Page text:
The ‘mirror with a memory’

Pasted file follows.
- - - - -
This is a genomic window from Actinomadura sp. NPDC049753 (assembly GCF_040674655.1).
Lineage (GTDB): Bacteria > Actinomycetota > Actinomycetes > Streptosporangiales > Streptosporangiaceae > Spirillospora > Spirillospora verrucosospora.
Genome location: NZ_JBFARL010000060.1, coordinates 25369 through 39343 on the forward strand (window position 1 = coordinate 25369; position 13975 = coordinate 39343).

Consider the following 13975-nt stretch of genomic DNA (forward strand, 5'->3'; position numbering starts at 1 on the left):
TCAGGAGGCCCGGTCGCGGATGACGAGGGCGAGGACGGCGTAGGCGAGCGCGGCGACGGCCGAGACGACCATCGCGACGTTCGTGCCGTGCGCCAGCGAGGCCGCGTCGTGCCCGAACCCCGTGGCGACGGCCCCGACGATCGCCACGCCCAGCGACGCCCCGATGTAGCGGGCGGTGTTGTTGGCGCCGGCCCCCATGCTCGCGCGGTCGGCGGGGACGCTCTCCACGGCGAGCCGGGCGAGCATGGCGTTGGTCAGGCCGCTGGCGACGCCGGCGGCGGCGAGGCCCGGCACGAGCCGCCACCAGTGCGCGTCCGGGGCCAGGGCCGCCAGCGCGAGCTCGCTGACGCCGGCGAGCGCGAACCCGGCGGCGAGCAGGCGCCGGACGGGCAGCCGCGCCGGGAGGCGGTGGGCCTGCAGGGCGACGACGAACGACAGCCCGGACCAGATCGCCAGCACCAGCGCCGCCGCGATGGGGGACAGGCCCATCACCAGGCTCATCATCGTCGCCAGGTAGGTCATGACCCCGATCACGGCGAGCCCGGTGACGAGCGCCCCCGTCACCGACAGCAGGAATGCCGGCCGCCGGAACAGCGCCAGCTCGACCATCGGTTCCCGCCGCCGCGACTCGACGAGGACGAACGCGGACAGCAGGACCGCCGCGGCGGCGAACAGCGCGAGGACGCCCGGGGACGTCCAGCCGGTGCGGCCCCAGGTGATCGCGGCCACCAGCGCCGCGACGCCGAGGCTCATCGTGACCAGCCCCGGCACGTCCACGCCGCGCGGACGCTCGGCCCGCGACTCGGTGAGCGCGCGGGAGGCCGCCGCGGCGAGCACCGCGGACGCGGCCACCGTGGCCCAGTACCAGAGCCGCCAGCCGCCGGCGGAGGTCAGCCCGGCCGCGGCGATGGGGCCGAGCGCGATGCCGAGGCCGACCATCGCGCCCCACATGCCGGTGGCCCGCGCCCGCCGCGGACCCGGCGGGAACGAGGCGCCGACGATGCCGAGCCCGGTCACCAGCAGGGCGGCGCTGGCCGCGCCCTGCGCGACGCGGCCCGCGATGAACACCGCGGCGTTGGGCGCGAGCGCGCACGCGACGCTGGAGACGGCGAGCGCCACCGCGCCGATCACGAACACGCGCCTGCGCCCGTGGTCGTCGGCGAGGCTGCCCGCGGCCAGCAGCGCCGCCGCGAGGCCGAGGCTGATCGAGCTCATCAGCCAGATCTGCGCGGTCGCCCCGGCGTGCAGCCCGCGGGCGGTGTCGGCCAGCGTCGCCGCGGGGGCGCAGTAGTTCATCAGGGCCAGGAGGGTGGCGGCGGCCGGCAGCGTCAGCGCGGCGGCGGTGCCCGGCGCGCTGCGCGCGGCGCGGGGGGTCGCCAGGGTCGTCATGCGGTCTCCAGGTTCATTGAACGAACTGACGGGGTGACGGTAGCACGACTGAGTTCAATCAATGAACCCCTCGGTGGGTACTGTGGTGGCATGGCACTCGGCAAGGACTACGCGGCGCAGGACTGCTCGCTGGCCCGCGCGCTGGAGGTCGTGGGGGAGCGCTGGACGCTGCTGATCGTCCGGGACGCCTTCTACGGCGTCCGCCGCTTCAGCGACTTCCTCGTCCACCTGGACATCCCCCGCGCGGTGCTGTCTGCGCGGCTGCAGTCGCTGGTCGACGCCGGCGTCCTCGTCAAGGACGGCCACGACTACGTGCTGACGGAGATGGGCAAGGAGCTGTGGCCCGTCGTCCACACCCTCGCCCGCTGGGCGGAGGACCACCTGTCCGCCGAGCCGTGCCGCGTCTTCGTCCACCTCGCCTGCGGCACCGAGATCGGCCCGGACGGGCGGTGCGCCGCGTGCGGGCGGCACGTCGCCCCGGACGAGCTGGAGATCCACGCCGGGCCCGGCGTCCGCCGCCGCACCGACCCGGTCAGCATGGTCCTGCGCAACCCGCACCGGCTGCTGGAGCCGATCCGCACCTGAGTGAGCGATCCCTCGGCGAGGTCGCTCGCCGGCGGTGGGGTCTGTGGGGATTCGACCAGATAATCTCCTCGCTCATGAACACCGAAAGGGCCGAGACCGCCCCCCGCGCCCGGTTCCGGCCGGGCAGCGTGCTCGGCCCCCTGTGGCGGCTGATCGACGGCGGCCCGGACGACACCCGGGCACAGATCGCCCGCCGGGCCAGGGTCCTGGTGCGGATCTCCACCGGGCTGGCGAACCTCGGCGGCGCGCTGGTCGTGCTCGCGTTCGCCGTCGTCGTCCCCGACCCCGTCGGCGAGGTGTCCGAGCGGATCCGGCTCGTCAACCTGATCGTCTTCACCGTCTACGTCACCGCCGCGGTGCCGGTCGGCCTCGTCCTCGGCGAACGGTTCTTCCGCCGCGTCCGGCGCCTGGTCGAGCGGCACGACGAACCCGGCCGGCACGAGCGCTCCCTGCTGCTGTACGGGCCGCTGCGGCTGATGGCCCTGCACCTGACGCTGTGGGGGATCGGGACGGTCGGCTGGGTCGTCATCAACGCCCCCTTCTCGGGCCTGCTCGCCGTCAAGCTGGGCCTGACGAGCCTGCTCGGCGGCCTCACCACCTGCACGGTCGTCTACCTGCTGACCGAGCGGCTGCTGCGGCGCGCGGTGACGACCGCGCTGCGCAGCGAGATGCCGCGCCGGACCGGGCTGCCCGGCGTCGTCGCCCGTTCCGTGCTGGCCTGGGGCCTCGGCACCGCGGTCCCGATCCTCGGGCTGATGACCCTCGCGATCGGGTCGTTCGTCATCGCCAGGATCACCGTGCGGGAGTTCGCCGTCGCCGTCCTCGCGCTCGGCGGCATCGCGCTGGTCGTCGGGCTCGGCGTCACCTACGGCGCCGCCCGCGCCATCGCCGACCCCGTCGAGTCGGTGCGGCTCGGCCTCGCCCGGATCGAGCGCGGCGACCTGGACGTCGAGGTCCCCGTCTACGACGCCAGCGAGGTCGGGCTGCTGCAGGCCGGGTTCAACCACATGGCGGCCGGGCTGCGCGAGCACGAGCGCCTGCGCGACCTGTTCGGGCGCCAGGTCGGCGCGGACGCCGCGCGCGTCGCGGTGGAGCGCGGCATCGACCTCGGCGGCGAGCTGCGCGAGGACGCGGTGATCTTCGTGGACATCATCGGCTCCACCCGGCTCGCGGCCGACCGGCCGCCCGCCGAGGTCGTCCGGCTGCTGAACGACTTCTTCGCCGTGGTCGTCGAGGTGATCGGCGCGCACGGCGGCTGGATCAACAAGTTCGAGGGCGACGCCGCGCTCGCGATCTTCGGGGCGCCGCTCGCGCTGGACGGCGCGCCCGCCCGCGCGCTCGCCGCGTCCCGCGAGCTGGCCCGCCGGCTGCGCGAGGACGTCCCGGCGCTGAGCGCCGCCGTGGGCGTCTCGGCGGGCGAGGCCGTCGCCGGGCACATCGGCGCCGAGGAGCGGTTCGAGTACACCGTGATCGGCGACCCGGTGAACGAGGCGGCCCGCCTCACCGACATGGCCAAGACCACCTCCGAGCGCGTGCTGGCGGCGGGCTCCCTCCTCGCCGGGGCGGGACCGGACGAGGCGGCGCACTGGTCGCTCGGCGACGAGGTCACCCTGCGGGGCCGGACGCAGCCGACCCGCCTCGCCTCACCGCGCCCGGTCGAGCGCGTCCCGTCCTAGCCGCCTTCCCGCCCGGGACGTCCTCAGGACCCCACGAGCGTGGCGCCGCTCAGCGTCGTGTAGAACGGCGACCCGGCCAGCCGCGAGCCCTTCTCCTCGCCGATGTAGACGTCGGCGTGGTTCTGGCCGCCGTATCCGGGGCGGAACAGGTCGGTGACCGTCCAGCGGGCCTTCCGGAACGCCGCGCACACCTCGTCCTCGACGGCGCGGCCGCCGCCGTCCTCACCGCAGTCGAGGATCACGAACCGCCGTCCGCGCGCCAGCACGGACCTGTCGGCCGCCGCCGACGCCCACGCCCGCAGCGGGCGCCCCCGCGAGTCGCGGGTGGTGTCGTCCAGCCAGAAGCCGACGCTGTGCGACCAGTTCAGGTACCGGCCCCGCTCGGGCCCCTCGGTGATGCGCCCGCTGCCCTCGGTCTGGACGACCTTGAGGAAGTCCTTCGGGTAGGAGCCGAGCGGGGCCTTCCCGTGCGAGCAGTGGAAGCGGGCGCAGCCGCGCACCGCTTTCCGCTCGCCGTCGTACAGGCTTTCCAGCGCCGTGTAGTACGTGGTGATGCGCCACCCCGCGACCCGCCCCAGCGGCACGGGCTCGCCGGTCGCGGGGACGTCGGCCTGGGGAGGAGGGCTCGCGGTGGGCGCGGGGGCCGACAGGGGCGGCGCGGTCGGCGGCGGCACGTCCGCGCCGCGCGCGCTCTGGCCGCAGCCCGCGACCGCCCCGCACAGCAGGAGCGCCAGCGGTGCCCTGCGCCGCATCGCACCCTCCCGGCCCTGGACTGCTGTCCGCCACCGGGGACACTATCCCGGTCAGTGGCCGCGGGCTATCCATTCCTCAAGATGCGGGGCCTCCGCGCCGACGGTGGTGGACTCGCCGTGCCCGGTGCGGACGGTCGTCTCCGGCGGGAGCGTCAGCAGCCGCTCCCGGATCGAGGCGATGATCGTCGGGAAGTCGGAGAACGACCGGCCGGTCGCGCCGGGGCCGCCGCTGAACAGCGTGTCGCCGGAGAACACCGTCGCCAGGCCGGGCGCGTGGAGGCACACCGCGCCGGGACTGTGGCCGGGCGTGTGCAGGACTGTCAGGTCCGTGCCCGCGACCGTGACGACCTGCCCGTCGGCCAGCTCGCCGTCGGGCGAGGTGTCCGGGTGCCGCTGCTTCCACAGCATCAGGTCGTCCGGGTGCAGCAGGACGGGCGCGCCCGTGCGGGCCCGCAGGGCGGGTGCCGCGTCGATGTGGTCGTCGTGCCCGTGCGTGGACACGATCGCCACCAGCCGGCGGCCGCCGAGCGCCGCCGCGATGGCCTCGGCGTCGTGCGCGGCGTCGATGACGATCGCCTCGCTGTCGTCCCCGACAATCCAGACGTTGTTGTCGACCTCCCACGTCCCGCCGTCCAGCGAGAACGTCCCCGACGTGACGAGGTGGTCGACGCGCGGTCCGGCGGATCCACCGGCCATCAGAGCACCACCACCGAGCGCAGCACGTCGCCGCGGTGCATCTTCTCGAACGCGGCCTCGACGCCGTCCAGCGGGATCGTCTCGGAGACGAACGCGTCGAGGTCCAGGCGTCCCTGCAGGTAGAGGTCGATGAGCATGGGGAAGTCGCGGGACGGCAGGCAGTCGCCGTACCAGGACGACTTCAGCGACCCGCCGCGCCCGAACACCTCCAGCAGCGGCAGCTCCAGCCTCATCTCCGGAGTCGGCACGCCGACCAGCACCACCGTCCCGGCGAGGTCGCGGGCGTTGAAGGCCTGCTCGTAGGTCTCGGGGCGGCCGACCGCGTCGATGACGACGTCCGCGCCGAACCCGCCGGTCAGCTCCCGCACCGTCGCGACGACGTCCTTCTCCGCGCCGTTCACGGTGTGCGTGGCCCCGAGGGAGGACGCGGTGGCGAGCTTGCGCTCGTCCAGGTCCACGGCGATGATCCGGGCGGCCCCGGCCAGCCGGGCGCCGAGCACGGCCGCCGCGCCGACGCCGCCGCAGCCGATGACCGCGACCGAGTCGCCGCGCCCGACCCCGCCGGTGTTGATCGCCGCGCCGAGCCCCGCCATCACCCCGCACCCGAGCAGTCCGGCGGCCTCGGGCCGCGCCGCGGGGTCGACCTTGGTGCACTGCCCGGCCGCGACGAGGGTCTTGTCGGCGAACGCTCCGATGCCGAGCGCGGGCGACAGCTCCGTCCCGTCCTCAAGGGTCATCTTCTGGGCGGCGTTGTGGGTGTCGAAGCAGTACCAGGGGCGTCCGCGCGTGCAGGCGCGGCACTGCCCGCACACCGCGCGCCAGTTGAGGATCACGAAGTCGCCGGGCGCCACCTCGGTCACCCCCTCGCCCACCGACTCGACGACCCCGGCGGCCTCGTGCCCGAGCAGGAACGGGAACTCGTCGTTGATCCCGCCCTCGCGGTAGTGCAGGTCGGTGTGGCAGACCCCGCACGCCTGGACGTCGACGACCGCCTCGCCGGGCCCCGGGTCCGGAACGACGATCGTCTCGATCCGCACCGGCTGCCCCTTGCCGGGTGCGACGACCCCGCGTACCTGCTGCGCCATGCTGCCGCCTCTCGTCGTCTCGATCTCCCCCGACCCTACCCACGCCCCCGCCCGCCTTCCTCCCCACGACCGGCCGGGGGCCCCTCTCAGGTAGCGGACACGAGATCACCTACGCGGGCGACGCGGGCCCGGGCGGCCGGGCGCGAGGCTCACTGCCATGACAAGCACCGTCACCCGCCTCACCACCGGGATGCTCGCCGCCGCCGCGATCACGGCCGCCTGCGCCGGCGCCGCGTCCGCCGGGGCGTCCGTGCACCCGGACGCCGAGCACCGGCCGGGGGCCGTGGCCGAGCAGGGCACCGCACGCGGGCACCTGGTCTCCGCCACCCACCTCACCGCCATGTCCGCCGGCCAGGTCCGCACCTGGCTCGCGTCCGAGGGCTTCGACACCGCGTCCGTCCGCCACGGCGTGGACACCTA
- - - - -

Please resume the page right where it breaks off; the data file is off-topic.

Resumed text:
first_imgThe Harvard University Archives resemble a time machine. Get behind a desk, fill out a form, dial back to the year you want, and there you are: transported by means of collected books, manuscripts, diaries, and more.Then there is “Mirror With a Memory,” a Pusey Library exhibit of photographs and other artifacts from the years when Harvard and the nation were anticipating the Civil War, then fighting in it (or, in some cases, avoiding the fight), and later remembering it. In four glass cases, the display serves a dual role. It distills what Harvard was like 150 years ago, and it showcases the photography of the day. Writing in the Atlantic Monthly in 1859, Harvard poet and medical professor Oliver Wendell Holmes Sr., A.B. 1829, called the new medium, barely 20 years old, “the mirror with a memory.”The Civil War was not the first conflict to be captured in that mirror, said exhibit curator Juliana Kuipers, a special materials cataloger and processing archivist. But it was the most extensively photographed to then, and the portable images — on glass, copper, iron, and paper — changed the American perspective on war. Photography brought the front home. “You had these battlefield images,” Kuipers said, and soldiers could keep them in pockets and knapsacks, or send them to their families. The photos also served as resonant artifacts of lives lost to war.The show’s biggest images show the College at that time: dusty Harvard Square, with one horse poised to pull a rail trolley; Harvard Yard, with undergraduates in top hats loitering outside Hollis Hall; and the muddy shore line of the tidal Charles River along Mt. Auburn Street. Memorial Hall is visible on the far northern horizon.Over the exhibit’s cases, a timeline recounts the history of photography, from the 18th century photograms of Thomas Wedgwood to the 2010 Apple iPhone. (Emily Tordo, a staff assistant at the archives, did the layout.) In between are the photo technologies typical of the Civil War era: the daguerreotype and the tintype, both metal artifacts that were framed and fragile; the ambrotype, made of glass; and the albumen print, the first type of photo printed on paper from a negative. It was the albumen print, reproduced on a substrate of cotton paper, which made photos robust and portable enough to be carried by soldiers or mailed home.The College’s first class album, in 1852, was simply 83 daguerreotypes stored in a wooden case. The images were the work of Boston photographer John Adams Whipple, the official class photographer until the eve of the war, and inventor of the crystalotype, paper prints created from daguerreotypes.In the realm of minor photographic inventions with a Harvard provenance, “Mirror With a Memory” includes a mention of the quotable Holmes. He developed a handheld stereoscope for viewing dual photographs so that the images appeared to have depth.These technologies seem exotically archaic. But the images they created bring the viewer back to the duality of the time machine/archive. The exhibit shows simultaneously what has changed and what has stayed the same. The best example is the striking currency of young men posing for posterity on the eve of war. Robert Gould Shaw, A.B. 1860, whose uniformed image appears twice in the show, looks as impossibly youthful and handsome now, in an albumen print image, as he surely did then. He died in battle in 1863, but we can see him still.Robert Gould Shaw (A.B. 1860) photographed by John Adams Whipple. Whipple was Harvard class photographer from 1852, the year the class album tradition began, until 1859. Shaw was killed at Fort Wagner on July 18, 1863 and was buried in a mass grave with his slain black troopers. The exploits of Shaw’s infantry were recounted in the 1989 film “Glory.”Other faces in the exhibit look roughly contemporary. Longtime Harvard librarian John Langdon Sibley, A.B. 1825, whose 1846-1882 diary records life at Harvard, looks well-fed and professorial. A teenage Robert Todd Lincoln, A.B. 1864, captured in an 1860 ambrotype, was President Abraham Lincoln’s eldest son, and he rode out most of the fighting as an undergraduate. Bearded, tough-looking William Henry Fitzhugh Lee, Confederate general and the second son of Gen. Robert E. Lee, enrolled at Harvard in 1854 and left in his junior year. (His picture is seen in part of one exhibit case nearly given over to Harvard’s Confederate veterans.)These indoor portraits look like they could have been taken yesterday. But in photos taken outdoors, we return to an irretrievably vanished world. At the juncture of Garden Street and Concord Avenue is a long line of heavy cannon piled in front of the Cambridge Arsenal. In another image, a few uniformed men of the 20th Massachusetts Volunteer Infantry — named “the Harvard regiment” for the origin of its officers — stand in front of a log cabin at Fort Benton, Md., in the fall of 1861. They had just survived the 20th’s first battle, at Ball’s Bluff, Va.; 88 of their fellows had been killed or wounded (including future Supreme Court justice Oliver Wendell Holmes Jr.), and 113 captured.Colonel’s headquarters, 20th Massachusetts Volunteer Infantry, Camp Benton, Maryland, 1861. To the far left is Capt. William Francis Bartlett (A.B. 1862), who served through the whole war, was wounded three times, and became a major general. He was considered Harvard’s greatest war hero. The photo was taken just after the 20th’s first battle at Ball’s Bluff, Va.Other exhibit artifacts root us just as firmly in the past. To illustrate the early days of the war, there is a copy of the May 1861 issue of Harvard Magazine, then an undergraduate publication. It is open to an angry letter from Confederate sympathizers in Kentucky, which invites Harvard boys to “smell the powder and feel the steel of Southern gentlemen.”To illustrate the end of the war, the exhibit looks at Harvard’s efforts at commemoration. There is a list of the Union dead published for Commencement in 1865, an album of images of the slain (there is Shaw again), and documents about Memorial Hall.The exhibit includes an 1864 letter from Harvard senior Frank Waldo Wildes, A.B. 1864, to classmate John Owen, A.B. 1864. Wildes was getting ready for Class Day. Owen was at the front, an officer with the 36th U.S. Colored Troops.“You say you are very busy,” said Wildes, showing a touch of heat. “Well, so am I.”“Mirror With a Memory” is on view at the Harvard University Archives, Pusey Library, through June 5. Hours are 11 a.m. to 4 p.m. Monday through Friday. Robert Todd Lincoln (A.B. 1864), President Lincoln’s eldest son, in the summer of 1860. He enlisted in February 1865 as an aide to Gen. Ulysses S. Grant and two months later was present at Gen. Robert E. Lee’s surrender at Appomattox Court House.last_img read more